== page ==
The popularity of food and beverages infused with cannabis oil or concentrate is skyrocketing as more states throughout the United States legalize medicinal and recreational marijuana. In Colorado alone, sales of marijuana edibles grew 67 percent in February 2017, compared to the same month last year, reports BDS Analytics, a Colorado-based cannabis data firm.
However, supply chain best practices for the cannabis industry as a whole are lagging compared to other sectors. Part of the reason is that regulations are in a state of perpetual flux as they try and keep pace with the fast growing industry; while the fragmented nature of the industry, including varying levels of sophistication among supply chain stakeholders, present their own challenges.
Micah Tapman, CEO of Tradiv, acknowledges the complexities of the cannabis supply chain and the particular requirements for edibles. While some edibles are shelf stable products, others require refrigeration, and similar to pharmaceuticals, there are very specific packaging and labeling requirements, too.
Tradiv is an online distribution platform that brings together cultivators, infused product manufacturers and dispensaries. The platform facilitates the sale and purchase of wholesale cannabis between licensed businesses in states where cannabis laws provide a legal framework to operate. Users pay a monthly subscription fee.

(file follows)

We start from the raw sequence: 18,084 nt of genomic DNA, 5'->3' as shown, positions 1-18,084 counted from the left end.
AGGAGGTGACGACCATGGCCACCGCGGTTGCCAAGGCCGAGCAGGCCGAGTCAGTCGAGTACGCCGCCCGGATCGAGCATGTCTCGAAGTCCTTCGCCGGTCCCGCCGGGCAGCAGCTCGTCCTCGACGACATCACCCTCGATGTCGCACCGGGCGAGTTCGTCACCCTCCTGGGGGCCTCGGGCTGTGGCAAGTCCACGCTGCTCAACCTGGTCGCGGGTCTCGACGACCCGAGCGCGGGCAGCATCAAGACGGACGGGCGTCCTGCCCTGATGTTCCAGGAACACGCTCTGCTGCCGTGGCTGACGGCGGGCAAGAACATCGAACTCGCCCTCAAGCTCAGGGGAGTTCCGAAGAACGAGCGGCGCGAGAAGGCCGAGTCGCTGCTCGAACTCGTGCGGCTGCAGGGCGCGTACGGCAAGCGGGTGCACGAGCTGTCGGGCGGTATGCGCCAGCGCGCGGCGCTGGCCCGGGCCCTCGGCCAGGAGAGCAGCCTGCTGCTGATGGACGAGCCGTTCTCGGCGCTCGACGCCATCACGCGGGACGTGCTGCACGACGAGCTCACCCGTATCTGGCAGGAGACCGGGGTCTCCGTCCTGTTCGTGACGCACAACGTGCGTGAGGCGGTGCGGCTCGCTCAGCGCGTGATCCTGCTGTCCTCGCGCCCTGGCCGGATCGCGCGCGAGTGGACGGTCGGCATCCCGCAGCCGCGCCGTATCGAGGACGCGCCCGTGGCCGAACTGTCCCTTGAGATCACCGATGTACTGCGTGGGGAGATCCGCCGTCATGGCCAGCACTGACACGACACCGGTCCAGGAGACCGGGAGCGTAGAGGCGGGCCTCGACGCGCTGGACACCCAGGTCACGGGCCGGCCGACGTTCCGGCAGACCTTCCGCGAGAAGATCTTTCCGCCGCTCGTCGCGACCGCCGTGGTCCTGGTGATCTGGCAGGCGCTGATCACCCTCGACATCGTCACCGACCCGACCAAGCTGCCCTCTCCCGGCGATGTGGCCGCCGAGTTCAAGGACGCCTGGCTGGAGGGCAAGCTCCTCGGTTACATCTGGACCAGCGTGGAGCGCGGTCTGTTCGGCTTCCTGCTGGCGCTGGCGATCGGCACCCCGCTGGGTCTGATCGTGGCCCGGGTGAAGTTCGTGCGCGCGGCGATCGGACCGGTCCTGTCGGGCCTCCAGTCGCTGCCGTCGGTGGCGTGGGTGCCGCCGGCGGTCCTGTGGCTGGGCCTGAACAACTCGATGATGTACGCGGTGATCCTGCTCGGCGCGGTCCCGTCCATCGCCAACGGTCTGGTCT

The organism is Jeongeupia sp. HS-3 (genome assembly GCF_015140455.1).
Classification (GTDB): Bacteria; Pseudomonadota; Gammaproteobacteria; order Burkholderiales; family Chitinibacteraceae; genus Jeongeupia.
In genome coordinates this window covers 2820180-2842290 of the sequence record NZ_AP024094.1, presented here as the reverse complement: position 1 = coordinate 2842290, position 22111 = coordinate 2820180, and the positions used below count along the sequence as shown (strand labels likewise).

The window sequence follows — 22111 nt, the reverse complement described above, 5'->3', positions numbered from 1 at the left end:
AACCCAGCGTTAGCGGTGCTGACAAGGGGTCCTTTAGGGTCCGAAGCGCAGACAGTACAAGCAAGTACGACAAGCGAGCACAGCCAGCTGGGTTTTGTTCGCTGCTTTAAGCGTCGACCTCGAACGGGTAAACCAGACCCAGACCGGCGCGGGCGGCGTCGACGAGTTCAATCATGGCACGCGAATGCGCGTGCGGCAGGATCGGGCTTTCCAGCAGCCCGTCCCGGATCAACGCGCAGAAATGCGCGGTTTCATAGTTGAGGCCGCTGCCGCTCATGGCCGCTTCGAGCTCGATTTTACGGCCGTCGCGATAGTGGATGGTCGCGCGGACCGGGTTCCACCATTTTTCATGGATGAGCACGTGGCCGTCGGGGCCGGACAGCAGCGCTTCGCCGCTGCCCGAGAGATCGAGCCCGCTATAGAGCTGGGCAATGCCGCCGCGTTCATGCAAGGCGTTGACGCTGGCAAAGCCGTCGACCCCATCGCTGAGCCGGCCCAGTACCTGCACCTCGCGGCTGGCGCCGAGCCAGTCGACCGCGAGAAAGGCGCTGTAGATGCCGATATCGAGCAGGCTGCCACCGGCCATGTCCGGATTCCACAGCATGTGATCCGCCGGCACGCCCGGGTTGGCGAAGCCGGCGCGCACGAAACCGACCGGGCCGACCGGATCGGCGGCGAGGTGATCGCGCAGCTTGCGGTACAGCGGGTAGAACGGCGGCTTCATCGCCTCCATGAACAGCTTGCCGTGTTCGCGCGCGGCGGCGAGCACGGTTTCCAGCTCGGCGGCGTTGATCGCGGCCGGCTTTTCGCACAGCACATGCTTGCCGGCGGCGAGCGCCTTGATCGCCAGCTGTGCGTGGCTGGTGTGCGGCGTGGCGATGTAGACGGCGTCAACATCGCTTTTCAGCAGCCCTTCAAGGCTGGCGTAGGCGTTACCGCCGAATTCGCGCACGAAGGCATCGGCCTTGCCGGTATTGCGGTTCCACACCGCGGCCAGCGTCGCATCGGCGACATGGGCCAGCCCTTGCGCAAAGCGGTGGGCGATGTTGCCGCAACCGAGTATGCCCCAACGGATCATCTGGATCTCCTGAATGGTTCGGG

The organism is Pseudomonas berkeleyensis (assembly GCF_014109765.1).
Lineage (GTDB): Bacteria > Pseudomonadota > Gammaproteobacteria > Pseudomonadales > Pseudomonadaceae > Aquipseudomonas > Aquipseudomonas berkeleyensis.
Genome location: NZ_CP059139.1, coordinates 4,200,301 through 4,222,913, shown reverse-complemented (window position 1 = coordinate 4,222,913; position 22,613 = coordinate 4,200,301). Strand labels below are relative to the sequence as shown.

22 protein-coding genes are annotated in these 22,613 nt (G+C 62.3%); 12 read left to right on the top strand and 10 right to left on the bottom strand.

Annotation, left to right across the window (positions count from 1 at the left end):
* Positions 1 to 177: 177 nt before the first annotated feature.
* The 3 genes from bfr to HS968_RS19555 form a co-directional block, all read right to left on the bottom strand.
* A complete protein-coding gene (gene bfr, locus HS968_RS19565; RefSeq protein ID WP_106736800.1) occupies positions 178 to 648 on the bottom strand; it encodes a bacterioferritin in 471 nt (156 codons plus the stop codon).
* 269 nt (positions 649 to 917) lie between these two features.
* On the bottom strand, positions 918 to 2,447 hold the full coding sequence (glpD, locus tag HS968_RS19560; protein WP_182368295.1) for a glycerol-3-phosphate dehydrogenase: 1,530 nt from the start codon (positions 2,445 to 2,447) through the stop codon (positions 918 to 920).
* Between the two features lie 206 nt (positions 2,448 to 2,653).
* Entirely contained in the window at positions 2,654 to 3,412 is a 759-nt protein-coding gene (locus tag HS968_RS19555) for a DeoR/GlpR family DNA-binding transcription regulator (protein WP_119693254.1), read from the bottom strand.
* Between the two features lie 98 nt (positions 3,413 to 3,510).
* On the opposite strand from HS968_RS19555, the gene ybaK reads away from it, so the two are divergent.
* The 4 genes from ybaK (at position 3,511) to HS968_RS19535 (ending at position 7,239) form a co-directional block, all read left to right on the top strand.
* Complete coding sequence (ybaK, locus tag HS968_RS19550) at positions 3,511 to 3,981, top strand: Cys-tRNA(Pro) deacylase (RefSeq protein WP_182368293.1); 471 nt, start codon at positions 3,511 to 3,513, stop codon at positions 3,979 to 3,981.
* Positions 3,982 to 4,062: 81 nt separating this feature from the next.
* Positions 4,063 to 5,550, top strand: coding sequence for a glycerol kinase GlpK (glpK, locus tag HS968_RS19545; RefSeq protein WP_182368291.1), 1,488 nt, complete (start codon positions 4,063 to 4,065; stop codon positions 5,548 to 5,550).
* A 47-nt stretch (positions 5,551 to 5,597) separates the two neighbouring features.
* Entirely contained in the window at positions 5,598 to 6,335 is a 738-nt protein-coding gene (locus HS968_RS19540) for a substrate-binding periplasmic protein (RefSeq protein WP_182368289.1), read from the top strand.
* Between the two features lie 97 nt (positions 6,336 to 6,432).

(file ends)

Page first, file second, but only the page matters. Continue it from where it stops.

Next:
The compliance engine is an important feature of Tradiv, notes Tapman. Every order between a buyer and seller goes through a verification process to assure licensing is up to date and the business hasn’t engaged in underage sales, for example. States such as Colorado and Washington also have rigorous seed-to-sale tracking requirements, which monitor information like how many plants were planted versus the yield, pesticide use (which is critical for edibles), and plant transfer records.
Tapman sees Tradiv evolving to address other aspects of the cannabis supply chain. One enhancement under consideration is the addition of a pre-sale feature, whereby a cultivator earmarks a percentage of their harvest for pre-sale to lock in a certain price. Another possible role for Tradiv in the future is that of a third-party arbiter to safeguard the transfer of funds between buyers and sellers, much like how an escrow service is used by homebuyers.
In the meantime, transportation and distribution also are more difficult for the cannabis supply chain. Delivery costs are pretty significant, says Tapman, as are security risks and dealing with payment issues. Unlike more established supply chains in other sectors, the cannabis industry is still relatively small and immature.
“All of these things combine to make it pretty tough to move product from one region to another, or even within a city or metro area,” Tapman says.
In some respects, the cannabis supply chain is in the “dark ages” compared to alcohol or pharmaceutical supply chains, he admits. A lot of data is still being collected manually in notebooks or with simple spreadsheets, and there is not much automation or developed infrastructure. But, Tapman is hoping to take existing technologies, processes and procedures and apply them to the cannabis supply chain, so “we’re not having to reinvent the wheel.”